About Patricia Vickers-Rich:
Sometimes, even globe-trotting paleontologists become associated with the specific geographical areas in which they made their most famous discoveries. Such is the case with Patricia Vickers-Rich, who along with her husband, fellow paleontologist Tom Rich, has become virtually synonymous with Dinosaur Cove. In 1980, the couple found the remains of an ancient river channel, studded with bones, on the southern coast of Australia--and soon they began a careful series of excavations, which involved the strategic use of dynamite and sledgehammers.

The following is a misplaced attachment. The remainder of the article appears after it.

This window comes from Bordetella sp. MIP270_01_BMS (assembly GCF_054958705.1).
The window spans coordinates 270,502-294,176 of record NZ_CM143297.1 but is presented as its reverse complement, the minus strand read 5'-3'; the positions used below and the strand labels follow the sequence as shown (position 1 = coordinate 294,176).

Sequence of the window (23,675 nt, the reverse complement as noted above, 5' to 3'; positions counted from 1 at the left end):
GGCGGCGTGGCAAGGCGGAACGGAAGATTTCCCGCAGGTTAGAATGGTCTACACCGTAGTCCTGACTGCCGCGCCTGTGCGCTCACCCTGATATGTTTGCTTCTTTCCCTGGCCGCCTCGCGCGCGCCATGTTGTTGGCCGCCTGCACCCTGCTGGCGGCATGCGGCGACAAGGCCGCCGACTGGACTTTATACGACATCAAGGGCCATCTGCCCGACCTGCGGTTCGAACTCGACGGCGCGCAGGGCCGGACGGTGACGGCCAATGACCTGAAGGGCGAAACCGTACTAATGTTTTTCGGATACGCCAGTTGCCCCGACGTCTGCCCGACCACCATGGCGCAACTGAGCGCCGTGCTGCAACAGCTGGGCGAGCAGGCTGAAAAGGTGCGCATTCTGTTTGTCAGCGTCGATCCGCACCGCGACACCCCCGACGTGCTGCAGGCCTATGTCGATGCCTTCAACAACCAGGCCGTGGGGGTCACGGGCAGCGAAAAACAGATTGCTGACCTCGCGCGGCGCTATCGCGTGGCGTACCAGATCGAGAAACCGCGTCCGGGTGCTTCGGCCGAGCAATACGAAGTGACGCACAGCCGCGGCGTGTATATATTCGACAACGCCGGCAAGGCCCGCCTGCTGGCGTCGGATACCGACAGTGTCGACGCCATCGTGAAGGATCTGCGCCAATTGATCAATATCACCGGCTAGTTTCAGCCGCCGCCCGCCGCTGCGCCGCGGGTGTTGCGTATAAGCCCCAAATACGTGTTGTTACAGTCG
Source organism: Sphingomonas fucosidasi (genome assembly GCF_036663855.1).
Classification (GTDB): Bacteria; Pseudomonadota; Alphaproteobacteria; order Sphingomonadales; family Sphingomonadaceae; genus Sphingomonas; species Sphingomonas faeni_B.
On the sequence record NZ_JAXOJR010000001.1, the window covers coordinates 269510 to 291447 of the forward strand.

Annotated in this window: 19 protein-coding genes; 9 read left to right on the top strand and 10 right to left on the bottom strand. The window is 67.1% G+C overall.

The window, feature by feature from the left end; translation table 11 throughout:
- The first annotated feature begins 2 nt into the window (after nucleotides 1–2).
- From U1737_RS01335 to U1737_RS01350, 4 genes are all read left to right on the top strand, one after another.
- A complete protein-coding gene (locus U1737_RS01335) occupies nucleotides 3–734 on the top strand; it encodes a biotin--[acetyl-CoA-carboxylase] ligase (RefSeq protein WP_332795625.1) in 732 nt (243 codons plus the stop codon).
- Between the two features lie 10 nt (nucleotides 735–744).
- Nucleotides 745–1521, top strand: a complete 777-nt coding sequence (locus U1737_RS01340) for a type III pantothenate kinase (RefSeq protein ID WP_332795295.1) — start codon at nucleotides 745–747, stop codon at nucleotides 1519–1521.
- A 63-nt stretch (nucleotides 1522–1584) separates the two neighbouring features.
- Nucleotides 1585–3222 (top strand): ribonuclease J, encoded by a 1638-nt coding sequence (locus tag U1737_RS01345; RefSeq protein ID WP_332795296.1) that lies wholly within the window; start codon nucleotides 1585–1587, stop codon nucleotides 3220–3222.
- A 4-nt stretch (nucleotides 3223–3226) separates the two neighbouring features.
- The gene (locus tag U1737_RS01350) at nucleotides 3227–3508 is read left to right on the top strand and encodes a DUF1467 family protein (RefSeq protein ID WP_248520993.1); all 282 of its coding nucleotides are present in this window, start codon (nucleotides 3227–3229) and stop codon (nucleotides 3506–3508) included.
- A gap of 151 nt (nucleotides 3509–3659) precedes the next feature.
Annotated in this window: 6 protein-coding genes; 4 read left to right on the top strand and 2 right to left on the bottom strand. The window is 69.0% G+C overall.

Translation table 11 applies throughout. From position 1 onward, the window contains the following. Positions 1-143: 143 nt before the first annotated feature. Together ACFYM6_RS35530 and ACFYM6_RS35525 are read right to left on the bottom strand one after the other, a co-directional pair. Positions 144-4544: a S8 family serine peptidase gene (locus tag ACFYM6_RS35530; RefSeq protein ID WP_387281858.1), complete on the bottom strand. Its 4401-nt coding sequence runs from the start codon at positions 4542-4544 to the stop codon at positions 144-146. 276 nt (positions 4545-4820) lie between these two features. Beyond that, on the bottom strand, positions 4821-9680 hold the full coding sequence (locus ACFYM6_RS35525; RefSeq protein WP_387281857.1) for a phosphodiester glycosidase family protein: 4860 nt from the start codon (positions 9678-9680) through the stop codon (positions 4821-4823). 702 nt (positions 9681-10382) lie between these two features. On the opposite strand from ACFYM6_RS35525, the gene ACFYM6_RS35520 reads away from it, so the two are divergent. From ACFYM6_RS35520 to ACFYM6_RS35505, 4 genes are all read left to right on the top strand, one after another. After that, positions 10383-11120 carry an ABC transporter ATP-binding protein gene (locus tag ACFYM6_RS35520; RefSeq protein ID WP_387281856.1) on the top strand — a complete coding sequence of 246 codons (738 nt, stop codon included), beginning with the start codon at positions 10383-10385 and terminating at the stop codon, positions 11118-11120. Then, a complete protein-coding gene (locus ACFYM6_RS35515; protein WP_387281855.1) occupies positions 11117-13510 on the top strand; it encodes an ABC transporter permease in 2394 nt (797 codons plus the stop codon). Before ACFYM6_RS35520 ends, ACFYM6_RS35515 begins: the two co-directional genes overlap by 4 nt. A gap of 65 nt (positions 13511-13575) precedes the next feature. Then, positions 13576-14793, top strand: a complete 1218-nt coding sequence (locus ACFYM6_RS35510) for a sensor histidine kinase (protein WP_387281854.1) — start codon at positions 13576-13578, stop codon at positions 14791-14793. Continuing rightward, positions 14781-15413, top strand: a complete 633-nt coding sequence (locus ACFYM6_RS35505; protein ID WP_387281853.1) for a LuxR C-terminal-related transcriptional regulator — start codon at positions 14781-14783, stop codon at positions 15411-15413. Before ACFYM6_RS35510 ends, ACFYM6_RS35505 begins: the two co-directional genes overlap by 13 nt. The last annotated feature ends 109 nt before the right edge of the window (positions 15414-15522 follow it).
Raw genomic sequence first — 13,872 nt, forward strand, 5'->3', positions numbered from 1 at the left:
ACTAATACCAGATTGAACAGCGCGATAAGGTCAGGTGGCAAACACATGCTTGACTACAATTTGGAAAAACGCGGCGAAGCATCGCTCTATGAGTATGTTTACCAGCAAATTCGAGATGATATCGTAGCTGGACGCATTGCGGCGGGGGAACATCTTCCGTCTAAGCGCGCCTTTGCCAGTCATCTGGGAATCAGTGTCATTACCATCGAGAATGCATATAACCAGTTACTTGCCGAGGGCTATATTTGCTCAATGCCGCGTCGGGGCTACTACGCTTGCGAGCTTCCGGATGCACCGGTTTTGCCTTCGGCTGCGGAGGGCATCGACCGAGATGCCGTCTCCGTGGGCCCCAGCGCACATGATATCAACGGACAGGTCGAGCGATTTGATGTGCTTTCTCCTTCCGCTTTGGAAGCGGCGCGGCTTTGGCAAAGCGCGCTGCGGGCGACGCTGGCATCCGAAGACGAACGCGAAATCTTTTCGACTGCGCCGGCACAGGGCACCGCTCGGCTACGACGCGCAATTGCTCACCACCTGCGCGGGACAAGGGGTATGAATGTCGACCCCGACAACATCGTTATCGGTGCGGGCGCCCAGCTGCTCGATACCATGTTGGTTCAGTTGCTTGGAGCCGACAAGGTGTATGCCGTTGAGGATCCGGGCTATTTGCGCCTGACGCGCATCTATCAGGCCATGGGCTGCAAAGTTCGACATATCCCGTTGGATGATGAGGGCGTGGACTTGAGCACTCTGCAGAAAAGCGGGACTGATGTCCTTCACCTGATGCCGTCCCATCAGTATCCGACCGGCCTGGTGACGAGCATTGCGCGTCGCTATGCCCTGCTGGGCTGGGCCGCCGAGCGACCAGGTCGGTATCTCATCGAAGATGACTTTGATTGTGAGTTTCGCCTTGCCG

Over the next 20 years, Vickers-Rich and her husband made a series of important finds, including the small, big-eyed theropod Leaellynasaura (which they named after their daughter) and the mysterious ornithomimid Timimus (which they named after their son). When they ran out of children after which to name their fossils, they turned to the corporate institutions of Australia: Qantassaurus was named after Qantas, the Australian national airline, and Atlascopcosaurus after a prominent manufacturer of mining equipment. What makes these finds especially important is that, during the Mesozoic Era, Australia's climate was much colder than it is today--so Vickers-Rich's dinosaurs are among the few known to have lived in near-Antarctic conditions.